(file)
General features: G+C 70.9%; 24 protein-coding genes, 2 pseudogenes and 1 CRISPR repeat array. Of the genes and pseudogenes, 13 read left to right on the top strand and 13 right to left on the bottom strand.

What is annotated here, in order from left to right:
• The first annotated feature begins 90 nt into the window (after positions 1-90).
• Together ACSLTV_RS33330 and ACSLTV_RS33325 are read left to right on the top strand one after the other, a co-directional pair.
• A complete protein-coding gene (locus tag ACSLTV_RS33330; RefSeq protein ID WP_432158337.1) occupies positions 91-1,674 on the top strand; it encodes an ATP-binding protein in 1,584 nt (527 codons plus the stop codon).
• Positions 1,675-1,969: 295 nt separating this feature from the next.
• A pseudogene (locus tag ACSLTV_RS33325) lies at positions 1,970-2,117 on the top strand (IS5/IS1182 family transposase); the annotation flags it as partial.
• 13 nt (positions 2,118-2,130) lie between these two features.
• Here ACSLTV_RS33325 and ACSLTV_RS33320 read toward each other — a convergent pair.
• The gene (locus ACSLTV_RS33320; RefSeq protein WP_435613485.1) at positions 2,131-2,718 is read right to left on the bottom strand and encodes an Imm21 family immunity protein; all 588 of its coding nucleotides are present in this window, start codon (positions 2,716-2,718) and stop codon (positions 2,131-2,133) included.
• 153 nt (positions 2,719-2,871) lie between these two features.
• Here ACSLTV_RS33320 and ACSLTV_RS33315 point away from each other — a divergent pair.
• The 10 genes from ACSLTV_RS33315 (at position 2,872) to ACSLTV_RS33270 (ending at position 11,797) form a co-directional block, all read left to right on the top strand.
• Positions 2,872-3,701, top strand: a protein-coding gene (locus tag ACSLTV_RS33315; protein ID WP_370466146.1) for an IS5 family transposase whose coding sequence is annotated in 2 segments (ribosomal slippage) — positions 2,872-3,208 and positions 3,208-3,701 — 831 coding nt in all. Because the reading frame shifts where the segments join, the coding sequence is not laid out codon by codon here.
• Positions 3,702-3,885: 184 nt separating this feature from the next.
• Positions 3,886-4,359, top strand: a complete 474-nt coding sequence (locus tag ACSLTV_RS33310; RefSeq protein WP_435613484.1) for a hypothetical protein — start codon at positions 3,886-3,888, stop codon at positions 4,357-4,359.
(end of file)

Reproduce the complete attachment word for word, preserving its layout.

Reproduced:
General features: G+C 70.9%; 24 protein-coding genes, 2 pseudogenes and 1 CRISPR repeat array. Of the genes and pseudogenes, 13 read left to right on the top strand and 13 right to left on the bottom strand.

What is annotated here, in order from left to right:
• The first annotated feature begins 90 nt into the window (after positions 1-90).
• Together ACSLTV_RS33330 and ACSLTV_RS33325 are read left to right on the top strand one after the other, a co-directional pair.
• A complete protein-coding gene (locus tag ACSLTV_RS33330; RefSeq protein ID WP_432158337.1) occupies positions 91-1,674 on the top strand; it encodes an ATP-binding protein in 1,584 nt (527 codons plus the stop codon).
• Positions 1,675-1,969: 295 nt separating this feature from the next.
• A pseudogene (locus tag ACSLTV_RS33325) lies at positions 1,970-2,117 on the top strand (IS5/IS1182 family transposase); the annotation flags it as partial.
• 13 nt (positions 2,118-2,130) lie between these two features.
• Here ACSLTV_RS33325 and ACSLTV_RS33320 read toward each other — a convergent pair.
• The gene (locus ACSLTV_RS33320; RefSeq protein WP_435613485.1) at positions 2,131-2,718 is read right to left on the bottom strand and encodes an Imm21 family immunity protein; all 588 of its coding nucleotides are present in this window, start codon (positions 2,716-2,718) and stop codon (positions 2,131-2,133) included.
• 153 nt (positions 2,719-2,871) lie between these two features.
• Here ACSLTV_RS33320 and ACSLTV_RS33315 point away from each other — a divergent pair.
• The 10 genes from ACSLTV_RS33315 (at position 2,872) to ACSLTV_RS33270 (ending at position 11,797) form a co-directional block, all read left to right on the top strand.
• Positions 2,872-3,701, top strand: a protein-coding gene (locus tag ACSLTV_RS33315; protein ID WP_370466146.1) for an IS5 family transposase whose coding sequence is annotated in 2 segments (ribosomal slippage) — positions 2,872-3,208 and positions 3,208-3,701 — 831 coding nt in all. Because the reading frame shifts where the segments join, the coding sequence is not laid out codon by codon here.
• Positions 3,702-3,885: 184 nt separating this feature from the next.
• Positions 3,886-4,359, top strand: a complete 474-nt coding sequence (locus tag ACSLTV_RS33310; RefSeq protein WP_435613484.1) for a hypothetical protein — start codon at positions 3,886-3,888, stop codon at positions 4,357-4,359.